I liked the premise—Delphine’s gift and how it can turn out badly, the family with witchcraft gifts... I also liked how most characters felt like they had a life of their own: they definitely weren’t just plot devices, but had relationships, past experiences (sometimes together, sometimes not), and generally breathed and lived.
A lot of descriptions, too, were vivid, and allowed me to picture the places and scenes quite clearly. I’m definitely not sure about all of the fine details, though (avenue Franklin D. Roosevelt in Paris in 1920... uhm, it was avenue Victor-Emmanuel III, but even without knowing that it doesn’t make sense), so I advise not getting into that with a historian’s mind. Unless those were corrected in the final copy, that is. Anyway, the prose does have its charm, and whether New York, Paris or Southern France in the mid-twentied, it conjures the needed images easily.
I had more trouble with the pacing. For a good half, Delphine doesn’t do that much, to be honest, apart from being depressed because of her gift (which she probably wouldn’t have been if she hadn’t been such a doormat to her brother) and remembering her love story. I don’t know about the format it was told in (a diary), background info was needed here, yet on the other hand, it felt disjointed from the story. Moreover, while in terms of relationships the characters had a life, indeed, their actions and decisions were at times... silly. I could guess the turns and twists, and seriously, Delphine, that vision you had, that made you run away to the other side of the world... it was so obviously opened to many interpretations that it being a misunderstanding was a given here.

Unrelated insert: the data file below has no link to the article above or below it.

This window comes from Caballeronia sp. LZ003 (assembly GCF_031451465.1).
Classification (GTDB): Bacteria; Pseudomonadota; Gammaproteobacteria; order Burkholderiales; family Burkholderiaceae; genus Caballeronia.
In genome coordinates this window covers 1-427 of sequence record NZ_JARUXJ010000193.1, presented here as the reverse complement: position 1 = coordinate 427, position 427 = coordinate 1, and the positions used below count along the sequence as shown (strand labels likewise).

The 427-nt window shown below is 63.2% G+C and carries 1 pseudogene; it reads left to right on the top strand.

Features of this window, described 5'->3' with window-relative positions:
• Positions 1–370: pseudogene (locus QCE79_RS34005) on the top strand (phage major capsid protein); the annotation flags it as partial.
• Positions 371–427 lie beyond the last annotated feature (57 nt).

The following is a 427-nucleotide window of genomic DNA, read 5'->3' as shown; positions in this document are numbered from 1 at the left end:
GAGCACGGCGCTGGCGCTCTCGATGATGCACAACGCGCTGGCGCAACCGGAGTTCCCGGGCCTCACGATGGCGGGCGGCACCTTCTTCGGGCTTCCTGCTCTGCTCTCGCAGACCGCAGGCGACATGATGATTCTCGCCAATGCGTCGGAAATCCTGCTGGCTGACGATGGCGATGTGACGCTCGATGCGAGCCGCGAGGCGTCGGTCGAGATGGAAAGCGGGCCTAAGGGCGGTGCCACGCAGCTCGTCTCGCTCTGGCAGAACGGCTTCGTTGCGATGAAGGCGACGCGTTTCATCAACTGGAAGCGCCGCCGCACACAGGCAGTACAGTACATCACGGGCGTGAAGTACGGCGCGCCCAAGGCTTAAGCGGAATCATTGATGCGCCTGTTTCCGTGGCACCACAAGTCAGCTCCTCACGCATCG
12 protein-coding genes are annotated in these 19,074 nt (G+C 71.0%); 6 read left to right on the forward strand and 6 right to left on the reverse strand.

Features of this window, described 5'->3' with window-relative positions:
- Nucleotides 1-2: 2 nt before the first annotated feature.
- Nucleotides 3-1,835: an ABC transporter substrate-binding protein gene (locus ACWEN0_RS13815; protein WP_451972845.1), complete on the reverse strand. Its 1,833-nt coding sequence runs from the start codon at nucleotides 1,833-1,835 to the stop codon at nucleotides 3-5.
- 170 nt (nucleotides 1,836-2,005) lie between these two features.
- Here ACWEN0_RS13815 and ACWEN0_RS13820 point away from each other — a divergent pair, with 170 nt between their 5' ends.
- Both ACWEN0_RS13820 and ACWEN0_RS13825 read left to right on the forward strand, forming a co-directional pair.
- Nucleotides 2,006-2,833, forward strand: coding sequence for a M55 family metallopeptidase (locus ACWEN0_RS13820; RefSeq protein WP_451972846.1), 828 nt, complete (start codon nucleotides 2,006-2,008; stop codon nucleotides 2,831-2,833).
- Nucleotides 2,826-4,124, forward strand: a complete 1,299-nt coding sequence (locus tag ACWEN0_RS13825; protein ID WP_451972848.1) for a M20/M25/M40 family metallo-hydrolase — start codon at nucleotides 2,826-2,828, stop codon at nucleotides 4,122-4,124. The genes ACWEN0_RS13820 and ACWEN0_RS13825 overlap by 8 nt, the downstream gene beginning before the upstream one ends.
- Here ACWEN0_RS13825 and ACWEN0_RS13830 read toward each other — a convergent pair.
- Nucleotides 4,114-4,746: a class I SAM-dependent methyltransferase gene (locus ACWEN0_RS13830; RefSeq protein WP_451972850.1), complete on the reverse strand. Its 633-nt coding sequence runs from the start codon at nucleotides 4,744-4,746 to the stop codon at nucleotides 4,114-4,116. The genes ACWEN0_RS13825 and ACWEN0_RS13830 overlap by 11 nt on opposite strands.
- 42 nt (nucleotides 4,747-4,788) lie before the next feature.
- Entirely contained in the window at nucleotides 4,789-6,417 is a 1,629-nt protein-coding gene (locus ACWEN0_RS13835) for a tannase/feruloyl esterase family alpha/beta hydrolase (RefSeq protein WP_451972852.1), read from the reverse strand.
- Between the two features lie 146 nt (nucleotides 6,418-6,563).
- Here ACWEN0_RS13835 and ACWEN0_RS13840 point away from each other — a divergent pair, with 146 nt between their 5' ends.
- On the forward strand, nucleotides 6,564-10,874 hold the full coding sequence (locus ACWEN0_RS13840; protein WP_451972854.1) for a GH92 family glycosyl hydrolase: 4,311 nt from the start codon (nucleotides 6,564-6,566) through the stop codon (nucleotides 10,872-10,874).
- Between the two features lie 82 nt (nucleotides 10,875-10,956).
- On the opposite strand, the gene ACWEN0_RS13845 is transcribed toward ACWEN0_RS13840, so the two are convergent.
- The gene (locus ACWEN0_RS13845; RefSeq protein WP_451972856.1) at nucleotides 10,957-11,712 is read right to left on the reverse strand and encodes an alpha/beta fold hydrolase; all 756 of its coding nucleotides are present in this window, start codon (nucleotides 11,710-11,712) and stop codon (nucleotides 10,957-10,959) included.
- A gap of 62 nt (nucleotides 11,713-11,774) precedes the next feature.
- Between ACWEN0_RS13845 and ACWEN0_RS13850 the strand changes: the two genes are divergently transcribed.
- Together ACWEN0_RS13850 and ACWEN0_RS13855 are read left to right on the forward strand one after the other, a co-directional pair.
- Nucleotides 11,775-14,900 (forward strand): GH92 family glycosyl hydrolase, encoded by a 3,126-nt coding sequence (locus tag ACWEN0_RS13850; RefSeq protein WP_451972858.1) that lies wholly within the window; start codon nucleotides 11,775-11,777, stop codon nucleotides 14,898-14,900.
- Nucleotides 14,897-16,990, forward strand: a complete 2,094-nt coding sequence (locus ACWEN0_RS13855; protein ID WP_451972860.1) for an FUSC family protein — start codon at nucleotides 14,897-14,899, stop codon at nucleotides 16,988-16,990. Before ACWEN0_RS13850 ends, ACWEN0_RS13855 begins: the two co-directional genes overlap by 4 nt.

The story picked up after the characters arrived at the castle, but at that point I wasn’t ‘in’ it anymore.
Still, I may try the first book, because the parents’ story could be interesting (there’s a duel and a bargain with the spirit of a dead witch, apparently?).
Well, that went to hell in a handbasket (or close to it) pretty fast -- and it had such a promising beginning!
But either there is a major flaw in the plotting, or it's clear ever since page 95 who was responsible for the death occurring on pages 91-94.
Shades of Arthur Conan Doyle's Silver Blaze.